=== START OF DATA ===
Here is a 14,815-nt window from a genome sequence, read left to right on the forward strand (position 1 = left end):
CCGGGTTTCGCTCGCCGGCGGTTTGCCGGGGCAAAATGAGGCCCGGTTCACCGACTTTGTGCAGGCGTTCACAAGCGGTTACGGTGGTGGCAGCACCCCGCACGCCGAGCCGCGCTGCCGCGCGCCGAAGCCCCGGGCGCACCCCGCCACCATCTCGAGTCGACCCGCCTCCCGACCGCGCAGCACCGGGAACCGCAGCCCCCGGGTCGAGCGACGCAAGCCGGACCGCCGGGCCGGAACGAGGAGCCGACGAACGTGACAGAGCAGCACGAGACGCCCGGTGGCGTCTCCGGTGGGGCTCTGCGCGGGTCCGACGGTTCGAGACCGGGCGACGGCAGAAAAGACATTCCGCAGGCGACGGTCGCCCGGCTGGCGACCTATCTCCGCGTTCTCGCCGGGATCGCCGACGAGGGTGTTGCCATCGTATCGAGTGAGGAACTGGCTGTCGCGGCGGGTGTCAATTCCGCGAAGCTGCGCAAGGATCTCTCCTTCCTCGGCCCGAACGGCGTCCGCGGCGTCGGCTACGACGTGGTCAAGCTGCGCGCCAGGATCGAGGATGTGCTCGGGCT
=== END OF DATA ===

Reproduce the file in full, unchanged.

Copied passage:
Here is a 14,815-nt window from a genome sequence, read left to right on the forward strand (position 1 = left end):
CCGGGTTTCGCTCGCCGGCGGTTTGCCGGGGCAAAATGAGGCCCGGTTCACCGACTTTGTGCAGGCGTTCACAAGCGGTTACGGTGGTGGCAGCACCCCGCACGCCGAGCCGCGCTGCCGCGCGCCGAAGCCCCGGGCGCACCCCGCCACCATCTCGAGTCGACCCGCCTCCCGACCGCGCAGCACCGGGAACCGCAGCCCCCGGGTCGAGCGACGCAAGCCGGACCGCCGGGCCGGAACGAGGAGCCGACGAACGTGACAGAGCAGCACGAGACGCCCGGTGGCGTCTCCGGTGGGGCTCTGCGCGGGTCCGACGGTTCGAGACCGGGCGACGGCAGAAAAGACATTCCGCAGGCGACGGTCGCCCGGCTGGCGACCTATCTCCGCGTTCTCGCCGGGATCGCCGACGAGGGTGTTGCCATCGTATCGAGTGAGGAACTGGCTGTCGCGGCGGGTGTCAATTCCGCGAAGCTGCGCAAGGATCTCTCCTTCCTCGGCCCGAACGGCGTCCGCGGCGTCGGCTACGACGTGGTCAAGCTGCGCGCCAGGATCGAGGATGTGCTCGGGCT